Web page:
• Our priorities have changed, and I'm switching away from this attempt to get the nano gateway working with my third party nodes.
    My latest code is here https://github.com/buzzware/nano-gateway-2020

    I never got my devices to activate with OTAA. The gateway would get the request, send to TTN, get a reply and send it but no activation. I'm considering it failure because the meter doesn't start sending data packets.

    Some observations :

    • I regularly see a huge delay of up to 9 seconds in receiving the downlink activation data from TTN. This means the downlink window has already passed, so it has no hope of activating that time. I am in Perth Western Australia, using the meshed router. I've tried both my 50Mbps VSDL NBN internet, and Vodafone 4G through my phone (which is often faster).
    • There is a large variability in all timings such that the 20ms downlink window is hard to hit.
    • The _udp_thread uses a 10 or 20 ms sleep and non-blocking sockets, and also a garbage collect. Its possible that these pauses are causing significant variability in the timing between socket data arriving and it being responded to. In theory, it might work better to use blocking sockets and no sleep. Then it should react ASAP to incoming data, instead of waiting up to a full sleep.

    Thanks @robert-hh for your assistance.

  • @gazmcghee said in What is the 2020 state of play for LoPy4 as a single channel gateway?:

    I'm assuming you mean the LoPy4 should not get the same value as LoPy, the LoPy should get -6000

    The values are negative. So Lopy4 code starts sending the downlink message 5 ms earlier than LoPy. The value was chosen form testing to ensure, that sending the downlink message starts right in the 20 ms receive window. In these test LoPy4 needed longer between calling for sending and actually putting RF onto the antenna. Timing precision was the main problem in using the LoPy4 as nanogateway. For a OTAA downlink at SF7 and DR5, you have to hit a 20ms time window 5 s after sensing the message.That was difficult for the LoPy4. The LoPy, using only internal RAM, works better in matters of timing.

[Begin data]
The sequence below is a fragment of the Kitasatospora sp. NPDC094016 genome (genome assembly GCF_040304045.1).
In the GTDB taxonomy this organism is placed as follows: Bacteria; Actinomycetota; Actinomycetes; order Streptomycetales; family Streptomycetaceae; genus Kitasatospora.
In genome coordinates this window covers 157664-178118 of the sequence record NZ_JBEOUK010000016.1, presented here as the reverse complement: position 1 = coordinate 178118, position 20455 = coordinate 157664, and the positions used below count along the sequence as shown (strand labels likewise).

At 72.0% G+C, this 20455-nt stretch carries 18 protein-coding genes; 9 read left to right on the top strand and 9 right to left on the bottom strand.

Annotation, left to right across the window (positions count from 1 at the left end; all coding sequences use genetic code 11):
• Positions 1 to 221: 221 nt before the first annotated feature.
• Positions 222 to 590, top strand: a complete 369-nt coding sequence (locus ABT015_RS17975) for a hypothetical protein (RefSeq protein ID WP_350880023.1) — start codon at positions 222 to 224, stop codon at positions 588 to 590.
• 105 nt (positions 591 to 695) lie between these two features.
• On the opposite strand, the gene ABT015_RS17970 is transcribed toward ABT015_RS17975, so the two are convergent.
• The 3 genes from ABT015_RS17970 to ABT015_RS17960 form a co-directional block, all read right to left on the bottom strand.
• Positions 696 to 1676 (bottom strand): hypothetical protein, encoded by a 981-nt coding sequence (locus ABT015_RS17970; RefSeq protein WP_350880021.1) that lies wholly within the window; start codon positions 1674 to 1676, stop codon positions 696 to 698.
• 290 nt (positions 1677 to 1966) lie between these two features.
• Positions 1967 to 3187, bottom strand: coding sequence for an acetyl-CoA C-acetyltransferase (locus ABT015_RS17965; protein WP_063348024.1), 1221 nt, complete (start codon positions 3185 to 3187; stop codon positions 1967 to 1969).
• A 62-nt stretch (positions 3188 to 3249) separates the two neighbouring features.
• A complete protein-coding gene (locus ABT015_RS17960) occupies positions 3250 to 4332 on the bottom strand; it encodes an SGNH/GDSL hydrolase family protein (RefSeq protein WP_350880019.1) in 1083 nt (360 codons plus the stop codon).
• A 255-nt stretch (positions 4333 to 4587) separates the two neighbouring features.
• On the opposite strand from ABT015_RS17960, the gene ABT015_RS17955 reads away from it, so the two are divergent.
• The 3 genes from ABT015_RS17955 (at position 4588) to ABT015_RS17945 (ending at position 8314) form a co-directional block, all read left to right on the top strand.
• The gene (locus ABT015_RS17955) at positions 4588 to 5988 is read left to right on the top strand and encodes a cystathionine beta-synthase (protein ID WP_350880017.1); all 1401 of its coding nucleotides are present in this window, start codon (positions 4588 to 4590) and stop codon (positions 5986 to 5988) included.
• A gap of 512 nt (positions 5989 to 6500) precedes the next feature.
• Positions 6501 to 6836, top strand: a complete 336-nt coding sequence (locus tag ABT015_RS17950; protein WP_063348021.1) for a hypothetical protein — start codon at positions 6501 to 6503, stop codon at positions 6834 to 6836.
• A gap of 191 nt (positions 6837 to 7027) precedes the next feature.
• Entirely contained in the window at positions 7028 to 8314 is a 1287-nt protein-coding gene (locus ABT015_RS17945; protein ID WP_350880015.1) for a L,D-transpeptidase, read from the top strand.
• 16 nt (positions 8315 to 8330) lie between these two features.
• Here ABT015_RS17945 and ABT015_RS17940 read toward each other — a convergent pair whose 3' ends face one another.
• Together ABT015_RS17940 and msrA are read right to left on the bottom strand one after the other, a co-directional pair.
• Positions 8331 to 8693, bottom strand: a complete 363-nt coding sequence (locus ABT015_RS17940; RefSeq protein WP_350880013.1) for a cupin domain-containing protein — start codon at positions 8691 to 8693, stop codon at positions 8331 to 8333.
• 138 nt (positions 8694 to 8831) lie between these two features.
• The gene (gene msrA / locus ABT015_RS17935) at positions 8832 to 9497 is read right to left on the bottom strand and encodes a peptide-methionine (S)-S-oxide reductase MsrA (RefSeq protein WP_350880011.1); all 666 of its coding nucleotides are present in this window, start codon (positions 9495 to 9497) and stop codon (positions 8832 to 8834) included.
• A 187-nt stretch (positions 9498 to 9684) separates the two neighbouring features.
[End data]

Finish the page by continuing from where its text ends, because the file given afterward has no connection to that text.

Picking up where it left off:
About tq_iq: I do not see any errors. It is still in the code and the code works with it. But maybe you use a different firmware version than me. I am using v1.20.1.r2 on the LoPy, and 1.20.2RC11 on the other boards, built from the Dev branch. There is no specific reason on having an older version on the LoPy besides the fact, that this devices normally sits quietly at the window, looking out for messages. If removing tx_iq works for you, just do it.

    I abandoned the use of the LoPy as gateway. I have it still running here as long time test device doing something marginally useful, but the main gateway is a different make (IC330A + RPi). That runs rock solid.

  • I've created this project https://github.com/buzzware/nano-gateway-2020 and @robert-hh I made a branch for integrating your code above, which isn't yet merged to master https://github.com/buzzware/nano-gateway-2020/tree/20201025-roberthh

  • @robert-hh
    From before :

    1. thats scary
    2. I'm assuming you mean the LoPy4 should not get the same value as LoPy, the LoPy should get -6000

    3) tx_iq seems to have disappeared as a parameter to lora.init - I get an error on the latest firmware. Should that be replaced by something? It is still in the docs.

    With a modified version of your code, I am no longer getting core dumps or as many timing errors, but my third party OTAA device is still sending activation packets and no data packets. I asume that means the activation was not successful in the device.

    One thing I am curious about is that I have the nano gateway configured to SF7BW125 but on the activation downlink it's using SF7BW500 as told to by the server. Why not the same? The Seaslug code forces the bandwidth to 125 ie SF7BW125. Any comments?

    Thanks for your help, I am motivated to solve this ASAP and will share the code on github.

  • @gazmcghee I'm using that code on LoPy only. And for ticks_diff, you may right. The code is old, and Pycom changed the order of the argument for ticks_diff. Seems that I do not use that with downlink messages at all.
    About the special case for LoPy: That's OK, since LoPy is a little bit more responsive than LoPy4 or FiPy. So starting for sending the downlink message can be a little bit later for LoPy.

  • @robert-hh I'm trying your code. It isn't working yet, but it could be multiple things. I've found 2 issues though :

    (1) For the window_compensation, you test

    if uos.uname()[0] == "LoPy"

    I'm on a LoPy4. Should it be

    if (uos.uname()[0] == "LoPy") or (uos.uname()[0] == "LoPy4")